Despite many recent advances in imaging and epidemiological data analysis, musculoskeletal injuries continue to be a welfare issue in racehorses. Peptide biomarker studies have failed to consistently predict bone injury. Molecular profiling studies provide an opportunity to study equine musculoskeletal disease. A systematic review of the literature was performed using preferred reporting items for systematic reviews and meta-analyses protocols (PRISMA-P) guidelines to assess the use of miRNA profiling studies in equine and human musculoskeletal injuries. Data were extracted from 40 papers between 2008 and 2020. Three miRNA studies profiling equine musculoskeletal disease were identified, none of which related to equine stress fractures. Eleven papers studied miRNA profiles in osteoporotic human patients with fractures, but differentially expressed miRNAs were not consistent between studies. MicroRNA target prediction programmes also produced conflicting results between studies. Exercise affected miRNA profiles in both horse and human studies (e.g., miR-21 was upregulated by endurance exercise and miR-125b was downregulated by exercise). MicroRNA profiling studies in horses continue to emerge, but as yet, no miRNA profile can reliably predict the occurrence of fractures. It is very important that future studies are well designed to mitigate the effects of variation in sample size, exercise and normalisation methods.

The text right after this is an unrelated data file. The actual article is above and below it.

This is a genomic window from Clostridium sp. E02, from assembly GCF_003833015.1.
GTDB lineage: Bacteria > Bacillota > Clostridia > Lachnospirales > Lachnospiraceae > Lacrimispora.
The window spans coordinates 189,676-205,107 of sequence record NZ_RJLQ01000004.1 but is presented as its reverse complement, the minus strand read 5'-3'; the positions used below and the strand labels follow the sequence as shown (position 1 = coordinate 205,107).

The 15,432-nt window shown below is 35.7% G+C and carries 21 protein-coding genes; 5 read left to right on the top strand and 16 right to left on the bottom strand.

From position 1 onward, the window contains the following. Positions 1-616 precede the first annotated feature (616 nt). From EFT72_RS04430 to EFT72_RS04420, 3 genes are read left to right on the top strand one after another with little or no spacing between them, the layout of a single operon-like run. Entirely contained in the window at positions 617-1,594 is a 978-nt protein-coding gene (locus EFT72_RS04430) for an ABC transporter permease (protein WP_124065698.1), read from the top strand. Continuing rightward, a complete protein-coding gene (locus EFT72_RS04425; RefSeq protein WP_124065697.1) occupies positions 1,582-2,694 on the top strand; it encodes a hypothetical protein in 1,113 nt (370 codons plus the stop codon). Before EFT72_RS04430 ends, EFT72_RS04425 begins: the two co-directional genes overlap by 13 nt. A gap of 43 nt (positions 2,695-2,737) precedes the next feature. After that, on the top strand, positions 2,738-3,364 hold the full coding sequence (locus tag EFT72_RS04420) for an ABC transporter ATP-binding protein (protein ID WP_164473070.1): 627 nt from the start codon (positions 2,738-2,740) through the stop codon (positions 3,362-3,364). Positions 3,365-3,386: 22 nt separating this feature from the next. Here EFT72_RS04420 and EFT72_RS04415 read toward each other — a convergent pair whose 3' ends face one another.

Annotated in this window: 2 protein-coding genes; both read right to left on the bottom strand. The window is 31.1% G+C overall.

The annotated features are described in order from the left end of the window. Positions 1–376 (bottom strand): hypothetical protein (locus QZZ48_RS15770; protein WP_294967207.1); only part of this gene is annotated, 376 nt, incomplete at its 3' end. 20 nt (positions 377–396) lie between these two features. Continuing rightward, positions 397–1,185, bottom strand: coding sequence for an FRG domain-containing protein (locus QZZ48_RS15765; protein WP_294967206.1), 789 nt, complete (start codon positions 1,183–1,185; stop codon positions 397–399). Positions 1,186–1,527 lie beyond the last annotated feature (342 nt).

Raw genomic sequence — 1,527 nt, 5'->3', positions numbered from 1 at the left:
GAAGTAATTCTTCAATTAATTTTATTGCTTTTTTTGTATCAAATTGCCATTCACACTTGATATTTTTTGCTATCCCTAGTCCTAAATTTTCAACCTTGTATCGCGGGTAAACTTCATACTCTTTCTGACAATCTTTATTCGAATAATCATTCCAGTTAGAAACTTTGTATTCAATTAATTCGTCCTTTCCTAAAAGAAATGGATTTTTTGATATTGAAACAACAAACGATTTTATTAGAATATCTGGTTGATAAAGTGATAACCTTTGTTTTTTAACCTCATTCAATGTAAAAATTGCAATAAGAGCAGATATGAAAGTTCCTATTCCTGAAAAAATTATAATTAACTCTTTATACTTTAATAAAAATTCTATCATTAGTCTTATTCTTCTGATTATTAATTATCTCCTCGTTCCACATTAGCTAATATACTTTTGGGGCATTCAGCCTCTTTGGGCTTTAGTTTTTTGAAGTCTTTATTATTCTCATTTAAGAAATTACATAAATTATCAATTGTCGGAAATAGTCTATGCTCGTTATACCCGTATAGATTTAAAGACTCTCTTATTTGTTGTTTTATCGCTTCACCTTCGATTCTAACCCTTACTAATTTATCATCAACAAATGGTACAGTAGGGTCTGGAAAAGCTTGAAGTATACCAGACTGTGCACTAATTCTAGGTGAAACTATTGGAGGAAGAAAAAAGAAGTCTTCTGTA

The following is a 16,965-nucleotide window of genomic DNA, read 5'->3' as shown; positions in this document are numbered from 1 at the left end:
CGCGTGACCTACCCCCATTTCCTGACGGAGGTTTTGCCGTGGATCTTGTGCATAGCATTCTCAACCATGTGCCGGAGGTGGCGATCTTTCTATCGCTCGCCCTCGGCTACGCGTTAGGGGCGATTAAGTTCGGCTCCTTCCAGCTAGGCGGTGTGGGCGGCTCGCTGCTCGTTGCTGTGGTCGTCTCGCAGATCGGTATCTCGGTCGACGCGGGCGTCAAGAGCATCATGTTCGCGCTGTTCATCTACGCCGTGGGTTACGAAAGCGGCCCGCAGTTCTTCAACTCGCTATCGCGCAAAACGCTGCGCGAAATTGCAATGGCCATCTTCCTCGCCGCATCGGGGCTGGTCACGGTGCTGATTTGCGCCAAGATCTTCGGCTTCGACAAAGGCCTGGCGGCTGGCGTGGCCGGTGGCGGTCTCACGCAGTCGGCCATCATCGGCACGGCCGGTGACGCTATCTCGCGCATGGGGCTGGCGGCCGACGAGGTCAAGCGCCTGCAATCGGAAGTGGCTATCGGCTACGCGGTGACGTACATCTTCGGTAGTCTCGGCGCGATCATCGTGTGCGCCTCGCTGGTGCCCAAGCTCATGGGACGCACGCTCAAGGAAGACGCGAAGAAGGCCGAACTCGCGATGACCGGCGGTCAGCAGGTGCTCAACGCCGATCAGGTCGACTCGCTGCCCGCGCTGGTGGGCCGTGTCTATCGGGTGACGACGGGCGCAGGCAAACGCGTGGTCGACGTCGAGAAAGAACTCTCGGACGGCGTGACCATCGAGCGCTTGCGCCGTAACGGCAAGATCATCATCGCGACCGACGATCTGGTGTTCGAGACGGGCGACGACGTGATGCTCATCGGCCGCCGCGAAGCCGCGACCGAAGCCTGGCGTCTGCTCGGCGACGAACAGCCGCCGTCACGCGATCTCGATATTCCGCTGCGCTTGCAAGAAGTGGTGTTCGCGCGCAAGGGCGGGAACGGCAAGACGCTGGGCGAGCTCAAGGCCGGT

- repetitive load injury